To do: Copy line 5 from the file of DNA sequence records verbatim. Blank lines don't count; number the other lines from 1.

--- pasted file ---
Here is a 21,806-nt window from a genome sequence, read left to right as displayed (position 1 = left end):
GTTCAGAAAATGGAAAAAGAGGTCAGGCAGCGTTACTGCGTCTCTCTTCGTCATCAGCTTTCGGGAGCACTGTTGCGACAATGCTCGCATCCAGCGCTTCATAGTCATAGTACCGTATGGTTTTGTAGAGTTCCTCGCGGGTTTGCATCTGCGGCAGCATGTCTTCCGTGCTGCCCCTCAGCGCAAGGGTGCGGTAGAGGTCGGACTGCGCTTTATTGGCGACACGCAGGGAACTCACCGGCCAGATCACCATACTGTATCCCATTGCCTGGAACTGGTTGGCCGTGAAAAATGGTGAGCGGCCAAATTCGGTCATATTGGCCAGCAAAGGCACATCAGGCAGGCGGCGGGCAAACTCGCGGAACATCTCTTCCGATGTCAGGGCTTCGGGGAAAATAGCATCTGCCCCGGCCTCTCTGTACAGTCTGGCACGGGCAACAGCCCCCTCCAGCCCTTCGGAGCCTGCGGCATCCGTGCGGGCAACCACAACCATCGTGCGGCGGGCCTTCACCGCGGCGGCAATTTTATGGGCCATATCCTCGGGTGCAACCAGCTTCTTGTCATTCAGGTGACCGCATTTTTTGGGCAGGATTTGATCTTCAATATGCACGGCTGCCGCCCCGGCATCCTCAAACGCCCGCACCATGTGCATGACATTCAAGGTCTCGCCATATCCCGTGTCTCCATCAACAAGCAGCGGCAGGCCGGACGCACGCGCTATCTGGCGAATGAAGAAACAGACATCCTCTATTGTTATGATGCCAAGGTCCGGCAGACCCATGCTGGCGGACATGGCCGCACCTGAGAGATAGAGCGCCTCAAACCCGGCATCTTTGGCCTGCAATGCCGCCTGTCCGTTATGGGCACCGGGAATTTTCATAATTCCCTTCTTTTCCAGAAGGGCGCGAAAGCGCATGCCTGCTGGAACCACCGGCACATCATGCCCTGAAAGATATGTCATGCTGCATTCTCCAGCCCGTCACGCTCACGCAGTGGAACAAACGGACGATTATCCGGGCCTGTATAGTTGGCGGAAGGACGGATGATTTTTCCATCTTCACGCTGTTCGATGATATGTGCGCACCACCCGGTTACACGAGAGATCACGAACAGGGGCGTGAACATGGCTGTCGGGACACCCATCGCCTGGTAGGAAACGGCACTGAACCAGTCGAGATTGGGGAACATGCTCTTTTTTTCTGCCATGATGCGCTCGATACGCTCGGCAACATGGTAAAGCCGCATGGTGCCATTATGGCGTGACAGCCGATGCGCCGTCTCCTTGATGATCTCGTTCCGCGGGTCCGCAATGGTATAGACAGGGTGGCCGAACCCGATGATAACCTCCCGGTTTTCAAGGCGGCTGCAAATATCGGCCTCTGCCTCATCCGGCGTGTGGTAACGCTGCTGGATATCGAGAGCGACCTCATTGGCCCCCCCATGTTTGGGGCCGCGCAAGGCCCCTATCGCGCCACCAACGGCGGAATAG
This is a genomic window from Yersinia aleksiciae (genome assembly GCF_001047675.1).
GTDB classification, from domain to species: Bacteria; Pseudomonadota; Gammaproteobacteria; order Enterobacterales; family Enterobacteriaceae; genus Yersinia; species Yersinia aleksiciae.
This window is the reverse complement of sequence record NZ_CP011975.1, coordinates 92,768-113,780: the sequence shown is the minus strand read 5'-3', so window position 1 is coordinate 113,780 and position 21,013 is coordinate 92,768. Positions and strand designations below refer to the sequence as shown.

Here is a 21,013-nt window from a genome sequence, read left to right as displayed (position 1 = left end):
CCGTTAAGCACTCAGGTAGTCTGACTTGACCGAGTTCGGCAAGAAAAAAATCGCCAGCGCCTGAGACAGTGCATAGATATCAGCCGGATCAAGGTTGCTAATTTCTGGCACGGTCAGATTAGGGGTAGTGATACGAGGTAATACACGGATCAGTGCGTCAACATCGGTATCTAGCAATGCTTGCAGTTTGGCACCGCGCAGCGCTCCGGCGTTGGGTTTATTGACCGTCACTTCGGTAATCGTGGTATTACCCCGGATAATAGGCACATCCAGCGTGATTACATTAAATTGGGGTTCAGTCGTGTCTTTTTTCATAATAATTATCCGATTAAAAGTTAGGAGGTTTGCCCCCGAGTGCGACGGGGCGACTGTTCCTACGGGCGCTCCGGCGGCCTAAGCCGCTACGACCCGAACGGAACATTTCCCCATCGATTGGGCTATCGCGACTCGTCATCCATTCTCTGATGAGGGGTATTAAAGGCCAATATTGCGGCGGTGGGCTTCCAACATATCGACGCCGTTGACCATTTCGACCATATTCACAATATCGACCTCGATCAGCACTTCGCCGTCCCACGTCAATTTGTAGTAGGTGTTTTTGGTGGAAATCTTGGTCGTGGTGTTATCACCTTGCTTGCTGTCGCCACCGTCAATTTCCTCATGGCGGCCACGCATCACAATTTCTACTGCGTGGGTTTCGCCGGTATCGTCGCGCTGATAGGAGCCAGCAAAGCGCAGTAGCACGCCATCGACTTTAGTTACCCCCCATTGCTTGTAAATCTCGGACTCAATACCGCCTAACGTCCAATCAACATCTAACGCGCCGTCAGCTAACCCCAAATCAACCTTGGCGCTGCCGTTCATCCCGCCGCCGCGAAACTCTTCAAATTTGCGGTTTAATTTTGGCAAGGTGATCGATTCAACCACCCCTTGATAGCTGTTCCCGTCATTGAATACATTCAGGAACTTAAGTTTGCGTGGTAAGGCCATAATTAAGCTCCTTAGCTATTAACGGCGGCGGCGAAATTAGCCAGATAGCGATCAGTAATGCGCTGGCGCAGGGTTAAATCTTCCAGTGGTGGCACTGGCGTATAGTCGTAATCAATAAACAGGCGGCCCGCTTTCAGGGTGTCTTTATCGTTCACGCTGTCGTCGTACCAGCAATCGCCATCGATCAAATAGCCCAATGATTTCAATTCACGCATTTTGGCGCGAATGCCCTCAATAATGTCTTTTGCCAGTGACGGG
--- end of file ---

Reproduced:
This window is the reverse complement of sequence record NZ_CP011975.1, coordinates 92,768-113,780: the sequence shown is the minus strand read 5'-3', so window position 1 is coordinate 113,780 and position 21,013 is coordinate 92,768. Positions and strand designations below refer to the sequence as shown.